Not sure where this should go, bit question

I purchased this bit set and it came as is no specs. Any idea as to where I might find data so I can enter it into v carve tool library?
# Engraving CNC Wood Carving Router Bit Set 1/4 Inch Shank 15, 20, 60, 90 Degree Engraving Bits, 2 Flutes Straight CNC V-bit Tungsten Steel Marking Conical Engraving Router Tool-(4 Pack)

For some tooling bits you will just have to measure yourself. You have all the angles (double check if the angle listed is half angle or included angle), you have the diameters of the shanks, so the only thing you have to measure with a caliper would be the flat bottom of the one bit. You will have to make some judgements as to the speeds and feeds, but that mostly becomes a trial and error thing to get the tool cutting performance that you require.

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Thank you for your response.

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You may find the specific data engraved on the bit shank. Usually if you have the included angle (20ยฐ in this case) and the shank diameter, your tool library software should be able to calculate flute length which is trivial. I donโ€™t know Vectric software (V carve) but it would be surprising if it did not know what flute length the cutter had from the parameters I have mentioned. I use Carveco maker which automatically calculates such things.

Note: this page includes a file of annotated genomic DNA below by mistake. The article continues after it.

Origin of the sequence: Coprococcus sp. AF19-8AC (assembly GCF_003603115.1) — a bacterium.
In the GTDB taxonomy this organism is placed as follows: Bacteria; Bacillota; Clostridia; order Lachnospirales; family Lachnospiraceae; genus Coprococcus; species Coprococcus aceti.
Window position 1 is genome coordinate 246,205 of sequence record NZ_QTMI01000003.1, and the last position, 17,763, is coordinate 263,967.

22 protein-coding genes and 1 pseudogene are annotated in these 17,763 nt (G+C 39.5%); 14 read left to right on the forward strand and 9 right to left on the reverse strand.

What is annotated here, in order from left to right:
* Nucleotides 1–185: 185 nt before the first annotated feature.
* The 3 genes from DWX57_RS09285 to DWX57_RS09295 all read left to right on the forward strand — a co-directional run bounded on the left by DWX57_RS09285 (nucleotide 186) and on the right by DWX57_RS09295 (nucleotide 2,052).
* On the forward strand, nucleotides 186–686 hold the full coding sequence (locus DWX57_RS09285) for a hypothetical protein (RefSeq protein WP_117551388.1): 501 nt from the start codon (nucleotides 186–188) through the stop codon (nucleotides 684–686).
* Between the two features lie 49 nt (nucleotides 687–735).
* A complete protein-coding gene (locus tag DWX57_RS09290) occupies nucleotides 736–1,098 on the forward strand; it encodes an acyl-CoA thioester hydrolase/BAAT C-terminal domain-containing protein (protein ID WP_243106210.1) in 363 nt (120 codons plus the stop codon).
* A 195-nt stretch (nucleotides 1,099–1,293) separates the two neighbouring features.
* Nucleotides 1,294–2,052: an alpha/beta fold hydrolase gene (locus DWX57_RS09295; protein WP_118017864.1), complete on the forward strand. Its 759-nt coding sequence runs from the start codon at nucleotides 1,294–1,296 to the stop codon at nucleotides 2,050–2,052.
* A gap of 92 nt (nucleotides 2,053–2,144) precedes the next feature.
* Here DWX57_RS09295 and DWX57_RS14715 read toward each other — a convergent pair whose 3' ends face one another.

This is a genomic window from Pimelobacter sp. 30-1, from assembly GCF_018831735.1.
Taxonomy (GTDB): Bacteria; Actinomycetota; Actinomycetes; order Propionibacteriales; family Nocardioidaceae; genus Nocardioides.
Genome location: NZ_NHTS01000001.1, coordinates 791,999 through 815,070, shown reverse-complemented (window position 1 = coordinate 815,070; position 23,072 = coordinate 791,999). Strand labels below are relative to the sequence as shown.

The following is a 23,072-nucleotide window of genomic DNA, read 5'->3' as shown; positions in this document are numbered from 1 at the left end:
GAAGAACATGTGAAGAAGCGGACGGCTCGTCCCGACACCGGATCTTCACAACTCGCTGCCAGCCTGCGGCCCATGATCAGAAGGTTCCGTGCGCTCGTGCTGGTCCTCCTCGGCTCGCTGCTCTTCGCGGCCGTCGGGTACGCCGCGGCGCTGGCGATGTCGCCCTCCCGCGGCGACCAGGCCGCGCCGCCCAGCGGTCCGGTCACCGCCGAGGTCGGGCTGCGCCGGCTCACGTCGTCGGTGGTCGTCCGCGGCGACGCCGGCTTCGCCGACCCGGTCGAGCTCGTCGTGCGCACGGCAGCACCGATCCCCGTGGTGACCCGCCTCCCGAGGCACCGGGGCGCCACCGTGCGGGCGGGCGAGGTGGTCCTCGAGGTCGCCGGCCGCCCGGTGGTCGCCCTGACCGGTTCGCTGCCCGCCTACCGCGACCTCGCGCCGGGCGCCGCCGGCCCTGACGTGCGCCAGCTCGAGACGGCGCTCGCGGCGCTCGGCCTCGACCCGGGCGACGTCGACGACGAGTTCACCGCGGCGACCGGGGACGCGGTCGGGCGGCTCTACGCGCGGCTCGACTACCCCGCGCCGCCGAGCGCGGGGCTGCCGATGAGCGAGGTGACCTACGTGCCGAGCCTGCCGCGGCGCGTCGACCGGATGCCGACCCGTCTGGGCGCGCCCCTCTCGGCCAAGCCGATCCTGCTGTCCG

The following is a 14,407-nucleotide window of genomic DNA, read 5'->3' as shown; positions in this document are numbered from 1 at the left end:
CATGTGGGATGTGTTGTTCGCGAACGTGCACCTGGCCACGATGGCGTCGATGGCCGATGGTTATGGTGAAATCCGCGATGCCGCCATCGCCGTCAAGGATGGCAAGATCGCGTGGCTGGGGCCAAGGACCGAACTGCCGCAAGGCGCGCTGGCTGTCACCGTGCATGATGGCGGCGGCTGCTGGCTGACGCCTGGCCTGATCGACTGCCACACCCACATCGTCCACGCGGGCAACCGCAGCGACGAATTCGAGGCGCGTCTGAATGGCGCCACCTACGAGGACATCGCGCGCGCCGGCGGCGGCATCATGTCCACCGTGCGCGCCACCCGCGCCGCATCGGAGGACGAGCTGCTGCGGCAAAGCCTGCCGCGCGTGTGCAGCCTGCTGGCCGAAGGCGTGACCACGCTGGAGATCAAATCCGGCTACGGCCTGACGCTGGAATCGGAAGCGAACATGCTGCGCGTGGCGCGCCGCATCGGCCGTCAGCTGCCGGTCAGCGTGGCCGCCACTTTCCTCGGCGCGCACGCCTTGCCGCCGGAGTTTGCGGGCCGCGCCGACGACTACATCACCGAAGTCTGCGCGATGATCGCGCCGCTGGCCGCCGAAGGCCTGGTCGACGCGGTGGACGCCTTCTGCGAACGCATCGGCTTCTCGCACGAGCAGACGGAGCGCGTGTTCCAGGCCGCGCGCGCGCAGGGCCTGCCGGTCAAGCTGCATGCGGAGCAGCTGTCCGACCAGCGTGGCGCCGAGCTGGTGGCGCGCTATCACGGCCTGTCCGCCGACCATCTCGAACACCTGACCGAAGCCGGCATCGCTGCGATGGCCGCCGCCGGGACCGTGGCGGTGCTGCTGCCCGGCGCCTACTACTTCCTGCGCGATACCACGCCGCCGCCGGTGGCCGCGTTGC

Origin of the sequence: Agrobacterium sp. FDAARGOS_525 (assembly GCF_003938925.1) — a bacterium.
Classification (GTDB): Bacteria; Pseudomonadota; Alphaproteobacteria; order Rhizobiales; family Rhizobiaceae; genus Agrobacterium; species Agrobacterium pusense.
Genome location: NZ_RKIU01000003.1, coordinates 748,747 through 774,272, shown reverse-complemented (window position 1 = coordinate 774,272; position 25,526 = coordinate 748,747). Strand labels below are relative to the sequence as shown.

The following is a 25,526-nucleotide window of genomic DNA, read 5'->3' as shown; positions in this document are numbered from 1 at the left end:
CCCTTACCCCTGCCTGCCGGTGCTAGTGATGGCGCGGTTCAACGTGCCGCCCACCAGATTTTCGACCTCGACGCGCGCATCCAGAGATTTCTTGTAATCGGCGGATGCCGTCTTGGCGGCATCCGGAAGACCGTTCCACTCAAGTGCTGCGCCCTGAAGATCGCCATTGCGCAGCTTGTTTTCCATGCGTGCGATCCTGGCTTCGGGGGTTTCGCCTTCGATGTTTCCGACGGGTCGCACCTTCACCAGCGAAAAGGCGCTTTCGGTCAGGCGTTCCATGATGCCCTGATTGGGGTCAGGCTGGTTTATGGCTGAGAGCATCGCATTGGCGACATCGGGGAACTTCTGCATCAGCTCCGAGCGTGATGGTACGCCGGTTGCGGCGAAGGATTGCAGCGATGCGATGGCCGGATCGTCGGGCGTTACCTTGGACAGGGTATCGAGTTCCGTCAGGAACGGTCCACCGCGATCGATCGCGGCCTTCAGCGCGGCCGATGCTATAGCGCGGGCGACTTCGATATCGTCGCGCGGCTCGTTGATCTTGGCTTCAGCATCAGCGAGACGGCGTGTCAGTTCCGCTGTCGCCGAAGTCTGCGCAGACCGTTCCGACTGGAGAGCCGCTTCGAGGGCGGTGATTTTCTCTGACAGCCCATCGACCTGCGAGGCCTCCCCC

Whatever you are going to cut requires an amount of consideration before you put tool to workpiece. That faster your feed speed, the more sideways force is placed upon the cutter. Stepdown (not stepover) is crucial so that you do not take a larger bite of the workpiece than the cutter can comfortably handle. Is the workpiece hardwood or softwood and do you want a fine finish (inlaying another piece of wood so you will want very clean edges) or are you engraving a space to fill with epoxy. A V bit will normally only cut to the depth that is required to touch both sides of the pattern. This would mean things like letters will not let a V bit descend any further into the workpiece when it is touching the sides of the text design. Software will allow you to limit or specify V bit depth.

You have nothing to loose by starting slowly on test materials to see what effects you get. Try a few simple toolpaths until you are comfortable with stepdown and feed speeds. The cutter should cut without any signs of mechanical strain or unusual noises. Look forward to seeing your work. Good luck.

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Iโ€™m going to use the 20 degree bit for an inlay. I found the company and I sent them an e mail and asked if they could send me the specs. My guess is I will be using the best guess method. :slight_smile:

Ok, sounds like a good plan. I was sent some stuff by a friend that is directly relevant to V carve. I use Carveco Maker so although it was useful to see how someone else approaches the V carve inlay process, I have worked out my own method.

Here are the information files (2 x .pdf files and a calculator1 .xlsx file in a .zip archive) that may help you to take some of the guesswork out of the process. (453.7 KB)

Here is my first inlay:

I preferred my second attempt in maple and cherry:

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